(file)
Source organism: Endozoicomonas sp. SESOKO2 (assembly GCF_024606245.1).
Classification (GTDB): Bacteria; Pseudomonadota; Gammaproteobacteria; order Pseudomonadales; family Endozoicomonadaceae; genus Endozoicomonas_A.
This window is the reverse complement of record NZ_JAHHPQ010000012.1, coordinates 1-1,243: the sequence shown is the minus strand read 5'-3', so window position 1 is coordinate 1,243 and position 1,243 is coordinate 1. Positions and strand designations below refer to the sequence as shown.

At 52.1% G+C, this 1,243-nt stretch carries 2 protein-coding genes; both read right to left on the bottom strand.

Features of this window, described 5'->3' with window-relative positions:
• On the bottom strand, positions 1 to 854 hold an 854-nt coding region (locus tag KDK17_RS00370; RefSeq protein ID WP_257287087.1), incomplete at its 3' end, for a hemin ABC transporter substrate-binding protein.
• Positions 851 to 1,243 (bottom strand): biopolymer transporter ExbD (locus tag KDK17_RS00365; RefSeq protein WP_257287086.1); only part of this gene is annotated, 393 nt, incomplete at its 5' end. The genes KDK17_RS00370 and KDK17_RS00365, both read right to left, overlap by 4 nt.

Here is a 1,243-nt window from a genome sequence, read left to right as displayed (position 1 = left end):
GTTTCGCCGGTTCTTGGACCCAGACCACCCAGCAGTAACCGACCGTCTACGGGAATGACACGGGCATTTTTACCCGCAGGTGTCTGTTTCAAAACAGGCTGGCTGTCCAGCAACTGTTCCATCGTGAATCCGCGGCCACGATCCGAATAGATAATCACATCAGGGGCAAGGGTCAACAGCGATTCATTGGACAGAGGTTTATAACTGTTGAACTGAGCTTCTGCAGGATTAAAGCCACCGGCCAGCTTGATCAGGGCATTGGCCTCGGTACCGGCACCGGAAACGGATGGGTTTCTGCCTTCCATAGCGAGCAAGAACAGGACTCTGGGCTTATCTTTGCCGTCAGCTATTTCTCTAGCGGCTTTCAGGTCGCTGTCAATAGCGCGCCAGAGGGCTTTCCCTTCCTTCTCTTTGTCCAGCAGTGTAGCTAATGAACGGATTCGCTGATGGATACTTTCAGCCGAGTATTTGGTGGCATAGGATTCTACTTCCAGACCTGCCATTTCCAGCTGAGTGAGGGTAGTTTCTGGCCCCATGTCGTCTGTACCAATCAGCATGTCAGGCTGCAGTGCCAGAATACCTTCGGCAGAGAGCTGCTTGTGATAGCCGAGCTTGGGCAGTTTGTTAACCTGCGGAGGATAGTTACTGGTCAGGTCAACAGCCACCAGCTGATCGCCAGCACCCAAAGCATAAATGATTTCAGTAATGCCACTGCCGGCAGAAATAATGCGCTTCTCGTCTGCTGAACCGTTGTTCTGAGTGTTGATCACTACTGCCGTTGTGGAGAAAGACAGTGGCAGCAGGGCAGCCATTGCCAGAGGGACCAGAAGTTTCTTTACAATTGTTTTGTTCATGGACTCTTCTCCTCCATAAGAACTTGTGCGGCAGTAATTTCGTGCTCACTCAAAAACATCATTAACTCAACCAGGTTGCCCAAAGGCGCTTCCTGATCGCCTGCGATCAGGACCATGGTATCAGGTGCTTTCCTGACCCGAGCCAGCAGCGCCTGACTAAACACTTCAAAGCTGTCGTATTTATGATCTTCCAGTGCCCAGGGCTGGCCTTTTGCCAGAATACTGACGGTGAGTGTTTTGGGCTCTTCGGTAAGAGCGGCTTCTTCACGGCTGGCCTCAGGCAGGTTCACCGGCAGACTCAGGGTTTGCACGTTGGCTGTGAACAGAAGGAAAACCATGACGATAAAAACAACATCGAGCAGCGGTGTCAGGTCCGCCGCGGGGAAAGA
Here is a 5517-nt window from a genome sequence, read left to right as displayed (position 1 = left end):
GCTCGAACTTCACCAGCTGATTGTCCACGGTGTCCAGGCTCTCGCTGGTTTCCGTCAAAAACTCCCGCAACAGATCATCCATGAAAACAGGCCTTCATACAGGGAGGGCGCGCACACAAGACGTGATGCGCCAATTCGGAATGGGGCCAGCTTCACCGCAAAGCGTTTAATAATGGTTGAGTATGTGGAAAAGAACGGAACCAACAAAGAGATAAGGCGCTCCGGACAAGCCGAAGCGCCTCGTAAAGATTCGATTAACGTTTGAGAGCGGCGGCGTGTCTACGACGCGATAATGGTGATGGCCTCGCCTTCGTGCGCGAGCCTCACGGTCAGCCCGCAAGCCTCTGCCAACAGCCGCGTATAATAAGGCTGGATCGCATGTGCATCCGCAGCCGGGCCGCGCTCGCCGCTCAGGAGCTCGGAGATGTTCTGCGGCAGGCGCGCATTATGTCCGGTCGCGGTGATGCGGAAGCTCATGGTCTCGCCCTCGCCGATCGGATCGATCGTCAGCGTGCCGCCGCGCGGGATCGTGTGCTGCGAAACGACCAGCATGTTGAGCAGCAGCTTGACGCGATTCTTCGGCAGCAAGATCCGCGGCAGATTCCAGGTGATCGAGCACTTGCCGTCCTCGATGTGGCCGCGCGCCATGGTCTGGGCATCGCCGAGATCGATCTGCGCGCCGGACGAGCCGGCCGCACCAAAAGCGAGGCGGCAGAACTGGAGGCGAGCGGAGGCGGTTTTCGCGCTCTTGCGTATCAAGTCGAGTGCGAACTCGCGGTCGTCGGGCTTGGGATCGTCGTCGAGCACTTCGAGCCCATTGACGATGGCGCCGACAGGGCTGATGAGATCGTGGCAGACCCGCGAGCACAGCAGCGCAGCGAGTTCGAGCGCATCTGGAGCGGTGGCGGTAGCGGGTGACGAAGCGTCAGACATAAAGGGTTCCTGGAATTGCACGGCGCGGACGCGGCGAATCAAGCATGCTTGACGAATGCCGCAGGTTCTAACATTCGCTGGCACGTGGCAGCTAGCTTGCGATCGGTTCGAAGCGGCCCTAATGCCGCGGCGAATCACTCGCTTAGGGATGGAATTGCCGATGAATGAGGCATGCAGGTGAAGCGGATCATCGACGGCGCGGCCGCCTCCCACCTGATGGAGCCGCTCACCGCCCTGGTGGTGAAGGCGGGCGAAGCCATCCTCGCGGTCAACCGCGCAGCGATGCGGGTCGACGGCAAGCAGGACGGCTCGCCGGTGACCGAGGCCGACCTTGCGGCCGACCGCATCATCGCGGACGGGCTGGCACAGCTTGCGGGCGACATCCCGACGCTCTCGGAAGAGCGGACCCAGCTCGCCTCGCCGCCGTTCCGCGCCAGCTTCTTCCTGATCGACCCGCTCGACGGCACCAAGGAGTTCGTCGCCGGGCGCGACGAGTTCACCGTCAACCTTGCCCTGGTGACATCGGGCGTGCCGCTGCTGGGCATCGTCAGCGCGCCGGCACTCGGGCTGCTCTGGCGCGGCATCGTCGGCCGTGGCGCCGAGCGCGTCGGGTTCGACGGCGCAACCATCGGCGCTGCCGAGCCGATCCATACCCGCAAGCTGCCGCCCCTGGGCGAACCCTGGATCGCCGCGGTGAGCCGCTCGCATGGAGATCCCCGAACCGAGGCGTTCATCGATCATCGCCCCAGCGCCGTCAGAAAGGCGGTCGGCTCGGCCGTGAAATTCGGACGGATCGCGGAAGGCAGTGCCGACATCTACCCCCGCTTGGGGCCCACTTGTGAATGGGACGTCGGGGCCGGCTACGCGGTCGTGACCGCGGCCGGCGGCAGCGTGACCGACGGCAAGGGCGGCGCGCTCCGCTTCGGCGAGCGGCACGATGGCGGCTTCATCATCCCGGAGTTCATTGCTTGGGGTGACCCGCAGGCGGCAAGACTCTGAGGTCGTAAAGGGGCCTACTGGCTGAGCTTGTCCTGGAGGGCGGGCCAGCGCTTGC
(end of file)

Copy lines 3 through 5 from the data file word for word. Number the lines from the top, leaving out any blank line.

This window is the reverse complement of record NZ_JAHHPQ010000012.1, coordinates 1-1,243: the sequence shown is the minus strand read 5'-3', so window position 1 is coordinate 1,243 and position 1,243 is coordinate 1. Positions and strand designations below refer to the sequence as shown.

At 52.1% G+C, this 1,243-nt stretch carries 2 protein-coding genes; both read right to left on the bottom strand.

Features of this window, described 5'->3' with window-relative positions: